At first sight one might expect the density maps created by ANODE to show only the atoms with absorption edges straddled by the wavelengths employed in a MAD experiment. However because of their anomalous scattering, other atoms also contribute to the FA values, though less strongly than the targeted atoms. The situation becomes clearer when the MAD heavy-atom map is compared with the SAD maps for the different wavelengths used in the MAD experiment. ANODE was used to analyse the results of a three-wavelength Zn-MAD experiment on thermolysin (PDB code 3fgd ; P. Pfeffer, G. Neudert, L. Englert, T. Ritschel, B. Baum & G. Klebe, in preparation) in which excess Zn2+ had been added to ensure full occupancy of the zinc site. All three data sets were collected at beamline 14.2 at the Bessy synchrotron in Berlin to a resolution of 2.06 Å. In addition to strong density at the zinc site, the Ca and S atoms correspond to density maxima. There is also a peak with about 35% of the density of the primary zinc site about 3.25 Å from it. Unlike the calcium and sulfur densities, this density appears as a nearly constant fraction of the primary zinc density, as shown in Table 1[link], indicating that it must also be a zinc site (possibly connected to the primary site by one or more O atoms). This confirms the conclusions of Holland et al. (1995[Holland, D. R., Hausrath, A. C., Juers, D. & Matthews, B. W. (1995). Protein Sci. 4, 1955-1965.]) based on the native density and chemical environment of the site. The heavy-atom density map is shown in Fig. 3[link].

Table 1
Heavy-atom densities in σ units from ANODE for the three-wavelength Zn-MAD data for thermolysin with excess Zn2+

Whereas the ratio of the average density at the calcium sites to that at the zinc site varies with the wavelength for the three SAD experiments because f′ for zinc varies strongly, the ratio of the density at the unknown site to that at the zinc site is almost constant (at 35%) for the MAD experiment and for the same data treated as three separate SAD experiments, strongly indicating that this site is also occupied by zinc. Anomalous density is also observed for the methionine S atoms but is barely significant.

Data Three wavelengths Inflection point Peak High-energy remote
Experiment MAD SAD SAD SAD
Zn2+ 82.5 55.7 66.4 56.0
Ca2+ (mean) 11.2 15.1 11.1 12.8
SD_Met (mean) 1.8 3.5 2.3 2.9
Unknown 28.5 18.2 24.7 20.1
Ratio Ca2+/Zn2+ 0.136 0.271 0.167 0.229
Ratio unknown/Zn2+ 0.345 0.326 0.372 0.359
[Figure 3]
Figure 3
Heavy-atom density from the three-wavelength Zn-MAD data contoured at 3.5σ for thermolysin with excess Zn2+, showing the additional partially occupied zinc site about 3.25 Å from the primary zinc site.

2.4. Inconsistent indexing

When the Laue symmetry is lower than the metric symmetry of the lattice, there are alternative ways of indexing the reflections that are incompatible with each other. Thus the indices in the name_fa.hkl file may not be compatible with those in the data used to generate the PDB file, which may well be from a different crystal. Fortunately, for all but three of the 65 Sohnke space groups, not more than one reorientation matrix needs to be considered. The appropriate matrix is applied to the reflection data when the -i flag is specified on the ANODE command line. For the three Sohnke space groups that can each be indexed in four different ways, the flags -i1, -i2 and -i3 may be used. ANODE outputs a warning when alternative indexing is possible, so the user does not need to be familiar with such technical details.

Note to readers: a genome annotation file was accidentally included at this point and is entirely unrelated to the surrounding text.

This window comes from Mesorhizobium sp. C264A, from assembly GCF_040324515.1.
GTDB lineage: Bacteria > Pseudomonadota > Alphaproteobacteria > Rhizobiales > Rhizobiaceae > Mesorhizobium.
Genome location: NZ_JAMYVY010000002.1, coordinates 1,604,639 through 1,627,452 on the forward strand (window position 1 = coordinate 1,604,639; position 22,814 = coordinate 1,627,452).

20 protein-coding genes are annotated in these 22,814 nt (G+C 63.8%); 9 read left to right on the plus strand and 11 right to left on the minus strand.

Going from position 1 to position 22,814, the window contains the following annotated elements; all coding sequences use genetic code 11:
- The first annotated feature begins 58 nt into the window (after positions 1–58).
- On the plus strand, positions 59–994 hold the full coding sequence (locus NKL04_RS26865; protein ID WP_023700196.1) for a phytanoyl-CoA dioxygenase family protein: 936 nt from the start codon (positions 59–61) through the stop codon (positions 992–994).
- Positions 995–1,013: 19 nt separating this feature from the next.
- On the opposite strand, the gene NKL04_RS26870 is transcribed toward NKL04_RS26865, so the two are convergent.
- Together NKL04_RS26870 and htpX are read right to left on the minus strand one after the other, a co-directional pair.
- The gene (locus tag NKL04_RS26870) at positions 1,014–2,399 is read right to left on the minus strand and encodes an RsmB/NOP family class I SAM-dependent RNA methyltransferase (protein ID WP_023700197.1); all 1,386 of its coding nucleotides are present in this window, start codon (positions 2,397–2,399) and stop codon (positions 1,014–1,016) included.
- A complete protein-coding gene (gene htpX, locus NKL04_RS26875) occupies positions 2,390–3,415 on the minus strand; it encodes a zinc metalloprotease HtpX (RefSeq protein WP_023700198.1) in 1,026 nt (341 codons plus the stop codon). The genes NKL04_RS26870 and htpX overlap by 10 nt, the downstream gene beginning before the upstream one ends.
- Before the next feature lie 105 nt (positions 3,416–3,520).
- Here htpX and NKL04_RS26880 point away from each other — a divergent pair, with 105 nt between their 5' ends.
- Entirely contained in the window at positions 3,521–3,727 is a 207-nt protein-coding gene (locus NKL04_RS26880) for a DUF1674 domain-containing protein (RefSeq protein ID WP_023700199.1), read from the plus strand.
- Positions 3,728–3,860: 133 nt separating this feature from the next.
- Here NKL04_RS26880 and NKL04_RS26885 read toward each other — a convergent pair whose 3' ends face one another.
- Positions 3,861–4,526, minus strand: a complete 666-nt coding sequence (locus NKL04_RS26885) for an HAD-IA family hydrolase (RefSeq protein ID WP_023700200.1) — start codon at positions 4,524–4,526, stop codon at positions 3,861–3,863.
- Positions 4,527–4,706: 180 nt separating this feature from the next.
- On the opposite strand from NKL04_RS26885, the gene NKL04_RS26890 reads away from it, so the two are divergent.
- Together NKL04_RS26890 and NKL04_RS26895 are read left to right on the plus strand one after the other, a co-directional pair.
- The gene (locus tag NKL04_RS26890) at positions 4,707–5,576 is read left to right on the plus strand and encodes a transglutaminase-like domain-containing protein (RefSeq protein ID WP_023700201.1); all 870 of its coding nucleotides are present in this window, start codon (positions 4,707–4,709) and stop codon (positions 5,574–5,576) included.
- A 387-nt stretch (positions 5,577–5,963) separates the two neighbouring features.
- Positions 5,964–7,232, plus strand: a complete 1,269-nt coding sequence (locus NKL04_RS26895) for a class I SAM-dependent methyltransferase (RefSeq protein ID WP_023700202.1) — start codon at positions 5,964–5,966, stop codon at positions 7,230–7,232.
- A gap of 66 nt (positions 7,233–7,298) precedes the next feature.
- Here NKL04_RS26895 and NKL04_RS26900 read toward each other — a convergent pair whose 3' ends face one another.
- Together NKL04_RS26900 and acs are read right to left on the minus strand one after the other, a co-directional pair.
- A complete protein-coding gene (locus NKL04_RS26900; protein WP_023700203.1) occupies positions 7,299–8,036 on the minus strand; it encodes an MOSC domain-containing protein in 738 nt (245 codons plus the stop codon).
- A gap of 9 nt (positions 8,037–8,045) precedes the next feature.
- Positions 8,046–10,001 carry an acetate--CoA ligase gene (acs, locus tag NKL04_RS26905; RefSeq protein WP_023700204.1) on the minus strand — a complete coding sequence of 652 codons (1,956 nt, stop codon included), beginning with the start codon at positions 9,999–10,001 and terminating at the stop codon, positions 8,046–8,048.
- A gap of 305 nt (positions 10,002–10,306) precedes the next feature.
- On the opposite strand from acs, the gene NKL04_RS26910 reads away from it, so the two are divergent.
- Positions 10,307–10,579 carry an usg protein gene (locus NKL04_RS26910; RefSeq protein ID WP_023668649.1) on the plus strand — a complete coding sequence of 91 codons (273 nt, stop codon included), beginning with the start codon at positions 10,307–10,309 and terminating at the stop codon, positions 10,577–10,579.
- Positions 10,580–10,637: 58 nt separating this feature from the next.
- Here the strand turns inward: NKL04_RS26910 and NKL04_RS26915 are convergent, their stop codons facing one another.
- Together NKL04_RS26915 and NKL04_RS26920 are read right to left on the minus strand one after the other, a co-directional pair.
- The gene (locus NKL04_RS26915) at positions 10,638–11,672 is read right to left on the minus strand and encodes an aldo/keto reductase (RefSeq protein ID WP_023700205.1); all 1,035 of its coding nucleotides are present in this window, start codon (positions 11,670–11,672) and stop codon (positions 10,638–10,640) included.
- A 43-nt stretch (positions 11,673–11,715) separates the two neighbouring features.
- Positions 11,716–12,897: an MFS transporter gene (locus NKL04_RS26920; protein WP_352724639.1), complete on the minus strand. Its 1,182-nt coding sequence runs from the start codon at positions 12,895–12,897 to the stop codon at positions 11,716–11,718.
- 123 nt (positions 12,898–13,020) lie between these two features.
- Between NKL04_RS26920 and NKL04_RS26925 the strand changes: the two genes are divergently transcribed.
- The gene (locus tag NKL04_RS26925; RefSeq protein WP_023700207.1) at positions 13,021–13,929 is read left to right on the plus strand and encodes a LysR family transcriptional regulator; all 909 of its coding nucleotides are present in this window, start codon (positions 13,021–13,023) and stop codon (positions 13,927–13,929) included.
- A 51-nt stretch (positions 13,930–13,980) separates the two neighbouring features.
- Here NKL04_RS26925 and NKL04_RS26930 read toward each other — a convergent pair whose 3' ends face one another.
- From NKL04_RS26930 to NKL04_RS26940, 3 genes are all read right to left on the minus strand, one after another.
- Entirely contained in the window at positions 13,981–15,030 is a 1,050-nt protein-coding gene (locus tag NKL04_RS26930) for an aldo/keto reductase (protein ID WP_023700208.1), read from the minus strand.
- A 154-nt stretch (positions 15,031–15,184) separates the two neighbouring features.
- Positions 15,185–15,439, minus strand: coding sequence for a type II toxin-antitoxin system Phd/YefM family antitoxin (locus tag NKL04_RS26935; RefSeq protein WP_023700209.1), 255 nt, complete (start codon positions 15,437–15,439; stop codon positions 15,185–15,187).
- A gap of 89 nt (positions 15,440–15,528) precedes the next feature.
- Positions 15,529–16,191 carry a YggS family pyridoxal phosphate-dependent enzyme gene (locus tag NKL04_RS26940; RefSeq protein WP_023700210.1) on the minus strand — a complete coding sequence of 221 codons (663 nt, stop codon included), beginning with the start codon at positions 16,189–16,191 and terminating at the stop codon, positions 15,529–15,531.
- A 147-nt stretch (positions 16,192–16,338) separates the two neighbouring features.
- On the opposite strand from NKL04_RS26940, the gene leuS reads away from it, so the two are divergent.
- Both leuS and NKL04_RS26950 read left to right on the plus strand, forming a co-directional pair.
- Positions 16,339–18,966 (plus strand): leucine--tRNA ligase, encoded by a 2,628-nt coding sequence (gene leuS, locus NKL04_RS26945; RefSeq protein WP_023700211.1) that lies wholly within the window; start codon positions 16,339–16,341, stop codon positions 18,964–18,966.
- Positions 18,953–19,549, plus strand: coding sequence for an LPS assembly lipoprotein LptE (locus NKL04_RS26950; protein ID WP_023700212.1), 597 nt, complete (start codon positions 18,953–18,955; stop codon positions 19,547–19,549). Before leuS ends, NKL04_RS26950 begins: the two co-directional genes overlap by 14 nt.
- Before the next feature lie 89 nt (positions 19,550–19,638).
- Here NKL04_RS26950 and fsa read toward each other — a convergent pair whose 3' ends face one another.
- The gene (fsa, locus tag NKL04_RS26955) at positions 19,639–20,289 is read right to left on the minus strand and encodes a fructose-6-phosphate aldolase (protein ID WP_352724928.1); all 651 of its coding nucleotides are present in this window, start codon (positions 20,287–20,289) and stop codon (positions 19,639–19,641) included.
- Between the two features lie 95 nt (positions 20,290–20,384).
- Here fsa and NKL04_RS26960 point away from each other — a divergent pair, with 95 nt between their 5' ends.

3. Program availability and distribution

ANODE is available as a Fortran source and as precompiled binaries for most modern Windows, Mac and Linux systems as part of the SHELX system (http://shelx.uni-ac.gwdg.de/SHELX/ ), which is distributed free for academic use. The statically linked binaries require no further programs, libraries, data files or environment variables except that the program SHELXC (or XPREP) is needed to prepare the name_fa.hkl input file for ANODE.

4. Conclusions

Despite the rather drastic simplifications and approximations involved – in particular the assumption that only one type of anomalous scatterer is present, and the restriction of α to 90 or 270° for SAD data – ANODE proves to be a rather effective way to generate and analyse anomalous or heavy-atom densities. ANODE appears to work well with appreciably weaker anomalous data than are required for experimental phasing, and should prove useful in the identification of unknown atoms (e.g. to distinguish between chloride ions and water molecules), for the validation of molecular replacement solutions (e.g. by locating S atoms) or as part of the validation of the final model.

Acknowledgements

We are grateful to Tobias Beck, Marianna Biadene, Gabor Buncoczi, Judit Debreczeni, Ina Dix, Christian Grosse, Tim Gruene, Uwe Müller and Manfred Weiss for providing test data and/or testing ANODE. Figs. 2[link] and 3[link] were prepared using COOT (Emsley et al., 2010[Emsley, P., Lohkamp, B., Scott, W. G. & Cowtan, K. (2010). Acta Cryst. D66, 486-501.]) and PyMOL (DeLano, 2002[DeLano, W. L. (2002). PyMOL. DeLano Scientific, San Carlos, USA, http://www.pymol.org/ .]).

References

First citationBeck, T., Krasauskas, A., Gruene, T. & Sheldrick, G. M. (2008). Acta Cryst. D64, 1179–1182.  Web of Science CrossRef CAS IUCr Journals Google Scholar
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This is an open-access article distributed under the terms of the Creative Commons Attribution (CC-BY) Licence, which permits unrestricted use, distribution, and reproduction in any medium, provided the original authors and source are cited.

Journal logoJOURNAL OF
APPLIED
CRYSTALLOGRAPHY
ISSN: 1600-5767
Volume 44| Part 6| December 2011| Pages 1285-1287